Sep. 3, 2012 Parental problems and a chaotic home environment could be preventing children from taking their prescribed asthma medication.
A new study, which will be presented Monday (Sept. 3, 2012) at the European Respiratory Society’s Annual Congress in Vienna, has shown that children’s asthma symptoms could be worse due to issues in their home.
Non-adherence to asthma medication is a common problem, although it is not yet understood what the major barriers are for patients. In this new study, researchers have, for the first time, recorded and analysed a large range of commonly suspected reasons for children taking their asthma medication ineffectively.
As part of an on-going project aiming to assess determinants of adherence to asthma, researchers in the Netherlands electronically measured how well children took their maintenance medication to control their asthma. The project has already produced results showing that children with high adherence rates have well-controlled asthma with fewer symptoms, such as breathlessness and wheeze.
Despite the testing centre offering patients a comprehensive asthma care programme, many children still had low adherence to asthma medication. To understand what could be preventing children following a treatment plan, researchers conducted in-depth interviews with the parents of 20 children; those with the lowest adherence rates and those with the highest. They compared the results of these interviews with the electronic monitoring rates.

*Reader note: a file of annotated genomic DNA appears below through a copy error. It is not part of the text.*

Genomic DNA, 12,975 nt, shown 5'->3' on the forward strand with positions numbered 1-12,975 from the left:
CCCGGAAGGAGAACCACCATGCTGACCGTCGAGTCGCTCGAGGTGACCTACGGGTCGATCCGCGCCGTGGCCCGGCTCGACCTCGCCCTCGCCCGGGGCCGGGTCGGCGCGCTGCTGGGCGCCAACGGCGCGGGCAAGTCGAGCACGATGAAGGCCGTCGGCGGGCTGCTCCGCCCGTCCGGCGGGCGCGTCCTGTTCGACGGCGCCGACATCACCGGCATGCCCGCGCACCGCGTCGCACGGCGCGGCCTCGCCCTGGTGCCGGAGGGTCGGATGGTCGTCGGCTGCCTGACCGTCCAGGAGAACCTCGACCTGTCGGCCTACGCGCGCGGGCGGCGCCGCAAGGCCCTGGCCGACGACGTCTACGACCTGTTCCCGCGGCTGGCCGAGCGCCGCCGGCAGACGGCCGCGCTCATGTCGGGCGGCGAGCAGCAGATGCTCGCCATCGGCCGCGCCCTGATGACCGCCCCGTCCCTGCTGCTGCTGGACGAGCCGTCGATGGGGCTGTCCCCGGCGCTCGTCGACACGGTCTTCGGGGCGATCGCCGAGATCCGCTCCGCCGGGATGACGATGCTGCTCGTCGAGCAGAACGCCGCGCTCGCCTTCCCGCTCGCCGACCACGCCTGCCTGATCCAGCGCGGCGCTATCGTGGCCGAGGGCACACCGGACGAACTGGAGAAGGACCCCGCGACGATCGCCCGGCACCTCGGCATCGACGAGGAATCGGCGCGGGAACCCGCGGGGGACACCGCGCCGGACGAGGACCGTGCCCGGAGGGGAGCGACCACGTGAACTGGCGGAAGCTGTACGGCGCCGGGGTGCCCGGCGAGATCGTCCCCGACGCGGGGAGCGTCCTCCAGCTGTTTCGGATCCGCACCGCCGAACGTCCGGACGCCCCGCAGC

Although all parents in the group who had children with low adherence rates expressed the intention to strictly follow the treatment plan at the outset, they failed to do so during the course of the study. When asked about the barriers preventing their child’s adherence to their medication, parents presented a number of lifestyle factors as the reason behind their child did not follow their treatment plan effectively.
These factors included chaotic family life, parenting problems, financial problems, or parents being too busy to remember to give their child the medicine in a morning. A further frequent problem was that a number of children between the ages of 8 and 12 years were given full responsibility for taking their medication, without parental support, which often resulted in low adherence.
Lead author, Professor Paul Brand, said: “As part of this qualitative study, we have recorded and analysed a number of factors within the home and associated with family lifestyles which could be causing low adherence to asthma medication. It is crucial that healthcare professionals treating children with asthma carefully assess what these potential barriers could be so that appropriate interventions can be put in place to help correct the problems.”
David Supple, the parent of an asthma sufferer, said: "Long-standing experience in our household certainly backs this research up. It can be chaotic having four children and when we have given our son, Alex, responsibility over his medication to control his asthma, we have found his adherence slip away. We are conscious of this now and would encourage other parents to keep a close eye on their child’s level of adherence and to spot potential barriers before they become a problem.”
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